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A Torah's Long Journey Continues Unabated
Descendants of Harry Cohen know the family's patriarch hailed from Lithuania and entered the United States via Canada. They also know that he settled in Philadelphia in 1908, before moving two years later to Neshaminy in nearby Bucks County. Once there, the tailor-cum-farmer set up a small congregation, first davening in his home and then building a structure.
Information about Cohen and his travels - what his life was like before he got to America, for instance - seems to stop there. But ask family members what he carried on his transatlantic journey and they all know the answer: a Torah.
That same scroll - albeit with a different cover and breast plate - is still housed at Congregation Tiferes B'nai Israel in Warrington, more than 80 years after Harry Cohen purchased the land where the synagogue still stands.
In December, a great-great-grandson of Cohen - Jarrod Cohen - became a Bar Mitzvah at the Reconstructionist synagogue. Surrounded by his parents and all four grandparents, he read from the Torah that his ancestor, who died in 1943, cherished so deeply.
"I think he would have wanted me to read from it," said Cohen, a seventh-grader at Pennbrook Middle School in North Wales. "It was a huge honor for me and nice to have the opportunity to do that, since so many people don't have it."
An Added Rite of Passage
According to his father, Louis Cohen,who also happens to be president of the synagogue, Jarrod is the seventh fifth-generation Cohen to become a Bar or Bat Mitzvah at the synagogue, which has been formally affiliated with the Reconstructionist movement for six years. (According to Ken Cohen, Louis's cousin, the synagogue was always unaffiliated, but considered itself "traditional." The synagogue affiliated with the Jewish Reconstructionist Federation when Rabbi Jon Cutler became its religious leader in 1999.)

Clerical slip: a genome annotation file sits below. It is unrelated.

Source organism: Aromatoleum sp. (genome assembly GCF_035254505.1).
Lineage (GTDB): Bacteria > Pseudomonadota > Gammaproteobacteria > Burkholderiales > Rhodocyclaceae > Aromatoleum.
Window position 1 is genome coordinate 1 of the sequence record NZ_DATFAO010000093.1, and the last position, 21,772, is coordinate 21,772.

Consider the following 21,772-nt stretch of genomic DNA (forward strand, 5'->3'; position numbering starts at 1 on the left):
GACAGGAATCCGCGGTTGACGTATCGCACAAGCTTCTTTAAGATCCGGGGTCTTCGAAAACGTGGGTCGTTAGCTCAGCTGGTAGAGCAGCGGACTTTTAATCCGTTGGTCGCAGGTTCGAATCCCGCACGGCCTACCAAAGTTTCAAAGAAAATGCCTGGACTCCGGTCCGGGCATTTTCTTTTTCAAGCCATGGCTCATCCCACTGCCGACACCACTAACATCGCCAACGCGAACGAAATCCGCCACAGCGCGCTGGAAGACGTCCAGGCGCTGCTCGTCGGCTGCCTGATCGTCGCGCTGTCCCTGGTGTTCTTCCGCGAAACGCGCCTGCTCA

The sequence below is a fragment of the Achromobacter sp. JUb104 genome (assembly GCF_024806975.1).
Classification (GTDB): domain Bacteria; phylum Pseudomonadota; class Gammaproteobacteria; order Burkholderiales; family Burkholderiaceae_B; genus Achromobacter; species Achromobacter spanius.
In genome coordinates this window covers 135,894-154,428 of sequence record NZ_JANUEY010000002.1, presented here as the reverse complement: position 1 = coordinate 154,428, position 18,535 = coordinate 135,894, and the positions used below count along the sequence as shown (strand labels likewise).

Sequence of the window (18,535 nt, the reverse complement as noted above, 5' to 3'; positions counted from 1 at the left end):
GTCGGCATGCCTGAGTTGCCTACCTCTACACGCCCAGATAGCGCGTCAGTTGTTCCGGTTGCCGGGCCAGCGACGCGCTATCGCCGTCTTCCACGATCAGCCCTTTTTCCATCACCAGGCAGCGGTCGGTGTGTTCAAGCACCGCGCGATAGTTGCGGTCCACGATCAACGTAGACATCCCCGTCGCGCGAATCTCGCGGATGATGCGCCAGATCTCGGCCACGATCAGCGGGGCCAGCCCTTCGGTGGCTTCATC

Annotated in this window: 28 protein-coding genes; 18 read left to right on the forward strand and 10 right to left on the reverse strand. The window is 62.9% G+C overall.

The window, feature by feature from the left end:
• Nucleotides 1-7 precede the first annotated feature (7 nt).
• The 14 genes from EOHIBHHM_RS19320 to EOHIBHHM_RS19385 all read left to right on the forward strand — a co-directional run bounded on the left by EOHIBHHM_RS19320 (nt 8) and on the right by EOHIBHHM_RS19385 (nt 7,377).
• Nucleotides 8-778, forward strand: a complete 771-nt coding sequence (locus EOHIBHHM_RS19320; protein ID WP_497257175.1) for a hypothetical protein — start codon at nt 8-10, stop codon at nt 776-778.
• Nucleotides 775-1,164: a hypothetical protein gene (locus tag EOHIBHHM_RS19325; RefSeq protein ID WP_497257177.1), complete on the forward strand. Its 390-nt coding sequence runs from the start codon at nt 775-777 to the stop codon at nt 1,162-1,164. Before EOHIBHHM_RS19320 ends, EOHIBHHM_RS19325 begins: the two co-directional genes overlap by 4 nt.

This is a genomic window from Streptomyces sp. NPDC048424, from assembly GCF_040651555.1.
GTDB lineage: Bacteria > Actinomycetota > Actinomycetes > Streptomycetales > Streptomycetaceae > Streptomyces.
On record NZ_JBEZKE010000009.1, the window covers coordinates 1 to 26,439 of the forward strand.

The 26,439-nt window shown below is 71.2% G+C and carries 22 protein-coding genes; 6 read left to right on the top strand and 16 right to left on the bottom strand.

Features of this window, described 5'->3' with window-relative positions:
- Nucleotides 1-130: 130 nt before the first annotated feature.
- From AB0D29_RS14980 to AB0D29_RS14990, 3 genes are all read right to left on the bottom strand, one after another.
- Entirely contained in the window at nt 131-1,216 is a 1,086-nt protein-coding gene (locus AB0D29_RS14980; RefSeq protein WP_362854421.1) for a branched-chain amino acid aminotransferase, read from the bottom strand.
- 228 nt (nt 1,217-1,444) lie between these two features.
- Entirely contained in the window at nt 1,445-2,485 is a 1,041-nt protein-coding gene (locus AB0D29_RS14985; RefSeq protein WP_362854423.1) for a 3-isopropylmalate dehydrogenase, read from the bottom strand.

All told, more than 35 family members have had this rite of passage performed at the synagogue and still live in the area, though not all of them belong to Tiferes B'nai Israel.
"I've never heard of anyone in the United States having the ability to do this," said Cutler, referring to the Cohens' unique position.
The rabbi added that "some synagogues have scrolls that have survived the Holocaust, but to have one that old - brought over by a family member? It's fairly rare."
Cutler said that due to its fragility, the Torah is not used on a weekly basis - the shul owns four other scrolls - but instead is saved for Maftir services on holidays.
Coincidentally, the Dec. 17 Bar Mitzvah was just one day before the 81st anniversary of Neshaminy officially chartering the synagogue.
Perhaps even more symbolic, the Torah portion Cohen read that Saturday morning, Vayishlach, tells the story of how Jacob returned to his roots in Canaan following a 20-year sojourn.
Cohen said he hopes to maintain his family's tradition of holding its Bar and Bat Mitzvahs at Tiferes B'nai Israel.
Maybe even one day, he went on, he'd like to be board president, just like his father.
But when it comes to ensuring that family simchas, such as his own wedding, are held at the Bucks County congregation, he's a bit more certain.
Said the 13-year-old: "That would be a definite!"